- I'm Doing...
- About Me/Contact
Etched Gourd Russian Nesting Doll Ornament and a Giveaway
Submitted by Pam on Wed, 08/17/2011 - 16:58
Playing with gourds and making Matryoshka (Russian Nesting Dolls) again! But this time the inspiration comes entirely from my friend and brilliant art teacher, Gail over at "That Artist Woman".
Image and etching by Gail at That Artist Woman
In June, Gail gave her second grade art class paper and pastels and let them scribble away! Then the colorful sheets were covered... well you must take just a minute and read the post so you too will know how this is done! It is NOT what you think!
Since I was working with a gourd instead of paper, I thought I should do some testing before committing to the adorable, perfect little little 3" tall Russian Doll shaped gourd.
I happened to have picked up a packet of 48 oil pastels on sale recently, so I started testing with those. Placed several colors on the test gourd and marked their position.
Then Prisma color pencils. Watercolor pencils worked well also. Both laid down a nice even layer of pigment.
Sharpie pens. Worked great but for reasons you will soon see - NOT a good choice!
Crayola Crayons - I was surprised - they did not work well because of the unevenness of the gourd surface.
Once all the test materials were applied and marked, the test gourd was covered with black acrylic paint. As you can see, I left the neck unpainted where I had my notes.
As the test gourd was drying, standing upright skewered on a bamboo stick, my sweetie glanced over and asked if I was making a penguin.
I responded: "why? Does it look like a penguin?
Not to be one to ever, ever discourage me in my crafty endeavors, in a quiet voice he replied "Well... um...a little."
Poor guy. He has been a patient man indeed these past four years as his wife has renewed her passion for craft.
So! If you visited Gail's post, you know what comes next!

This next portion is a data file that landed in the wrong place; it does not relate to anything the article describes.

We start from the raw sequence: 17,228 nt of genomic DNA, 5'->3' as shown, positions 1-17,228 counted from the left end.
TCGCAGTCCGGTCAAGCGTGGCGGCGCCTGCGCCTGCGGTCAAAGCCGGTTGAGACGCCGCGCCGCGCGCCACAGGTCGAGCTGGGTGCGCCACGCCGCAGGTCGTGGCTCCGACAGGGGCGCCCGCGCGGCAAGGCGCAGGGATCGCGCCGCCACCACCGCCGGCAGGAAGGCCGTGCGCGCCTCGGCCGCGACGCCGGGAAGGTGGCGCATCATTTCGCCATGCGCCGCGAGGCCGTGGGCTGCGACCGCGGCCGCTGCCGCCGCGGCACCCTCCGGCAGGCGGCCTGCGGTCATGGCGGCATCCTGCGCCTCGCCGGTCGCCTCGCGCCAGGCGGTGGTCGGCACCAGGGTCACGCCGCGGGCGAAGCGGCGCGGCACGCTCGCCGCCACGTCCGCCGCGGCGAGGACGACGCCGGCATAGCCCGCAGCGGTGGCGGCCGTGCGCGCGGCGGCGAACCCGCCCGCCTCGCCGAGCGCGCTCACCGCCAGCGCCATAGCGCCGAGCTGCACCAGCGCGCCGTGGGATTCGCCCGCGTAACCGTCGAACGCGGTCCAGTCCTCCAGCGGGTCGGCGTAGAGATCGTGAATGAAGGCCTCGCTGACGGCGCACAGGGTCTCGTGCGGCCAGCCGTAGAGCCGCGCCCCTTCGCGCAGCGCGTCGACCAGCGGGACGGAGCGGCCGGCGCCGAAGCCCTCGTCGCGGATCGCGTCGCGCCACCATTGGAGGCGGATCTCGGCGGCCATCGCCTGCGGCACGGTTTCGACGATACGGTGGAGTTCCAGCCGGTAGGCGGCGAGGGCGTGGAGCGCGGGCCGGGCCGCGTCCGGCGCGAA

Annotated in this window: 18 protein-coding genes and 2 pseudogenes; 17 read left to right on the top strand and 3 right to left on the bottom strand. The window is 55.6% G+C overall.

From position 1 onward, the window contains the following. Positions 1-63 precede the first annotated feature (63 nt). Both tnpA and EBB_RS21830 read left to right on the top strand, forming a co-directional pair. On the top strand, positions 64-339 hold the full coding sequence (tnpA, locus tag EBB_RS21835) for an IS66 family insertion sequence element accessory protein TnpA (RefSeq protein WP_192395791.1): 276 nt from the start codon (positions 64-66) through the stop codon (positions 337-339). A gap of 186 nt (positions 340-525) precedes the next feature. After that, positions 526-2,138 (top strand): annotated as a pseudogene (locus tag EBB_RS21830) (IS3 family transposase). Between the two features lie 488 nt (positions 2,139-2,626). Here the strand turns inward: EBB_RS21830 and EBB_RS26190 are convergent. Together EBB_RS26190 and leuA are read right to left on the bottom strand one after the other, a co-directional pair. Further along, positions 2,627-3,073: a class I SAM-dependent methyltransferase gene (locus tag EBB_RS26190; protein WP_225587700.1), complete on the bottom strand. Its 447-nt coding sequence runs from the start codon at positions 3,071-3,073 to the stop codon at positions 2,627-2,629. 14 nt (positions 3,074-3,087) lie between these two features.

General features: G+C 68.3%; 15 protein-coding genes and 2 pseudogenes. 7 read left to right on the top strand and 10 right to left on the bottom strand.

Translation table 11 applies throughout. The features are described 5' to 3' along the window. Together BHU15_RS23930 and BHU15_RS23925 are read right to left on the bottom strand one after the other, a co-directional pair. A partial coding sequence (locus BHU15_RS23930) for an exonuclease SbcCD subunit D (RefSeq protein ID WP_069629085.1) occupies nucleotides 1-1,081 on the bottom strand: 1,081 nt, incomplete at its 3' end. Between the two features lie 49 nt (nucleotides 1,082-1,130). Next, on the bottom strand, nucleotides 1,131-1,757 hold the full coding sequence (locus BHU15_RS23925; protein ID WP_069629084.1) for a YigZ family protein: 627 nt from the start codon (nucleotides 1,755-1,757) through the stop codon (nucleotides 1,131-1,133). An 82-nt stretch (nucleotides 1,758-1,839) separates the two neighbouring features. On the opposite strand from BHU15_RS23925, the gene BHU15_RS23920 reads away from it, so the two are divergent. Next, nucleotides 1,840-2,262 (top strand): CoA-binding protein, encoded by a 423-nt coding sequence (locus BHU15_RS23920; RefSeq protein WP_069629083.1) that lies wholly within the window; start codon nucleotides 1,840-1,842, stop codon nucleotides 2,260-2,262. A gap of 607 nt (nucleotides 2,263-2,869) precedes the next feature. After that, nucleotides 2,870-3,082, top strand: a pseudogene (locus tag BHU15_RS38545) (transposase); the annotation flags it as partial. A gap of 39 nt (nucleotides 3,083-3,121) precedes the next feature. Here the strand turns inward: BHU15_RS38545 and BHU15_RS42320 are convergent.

I tested all the marked areas to see which one worked the best on the gourd surface using Gail's special tool!
Oil pastels and colored pencils both worked well - beautiful colors peaking through the scratch marks. I did notice that some of the color from the pastels seems to etch off with the top coat however. The pencil color remained bright and in place.
The Sharpie section was disaster! I couldn't remove the black paint with a crow bar! What a bond! But not recommended!
The Crayola Crayon didn't work too well either - because the unevenness of the base application of color really showed through the scratches.
What I really didn't like about all of the test patches was the jagged edges of the scratch lines.
If you look closely at Gail's images (they can be enlarged a lot using that magic tool that appears over the image on her site) you will see that the lines in her project and those of the children were not this jagged.
This may be the result of the kind of acrylic paint I used - Plaid Folk Art Acrylic Paint - my favorite acrylic paint! I really think it would be worth trying out other brands of acrylic paint before committing to oil pastels as I decided to do. For the top coat, the paint is, in my opinion, the best solution - IF you can get jag-free lines!
NOTE: At the time I am writing, my e-mail is sick. It has been sick for hours. So the urgent message sent to Gail yesterday requesting the name of the paint she used remains unanswered. As SOON as my e-mail starts working again and I have her reply, I will add the information for you.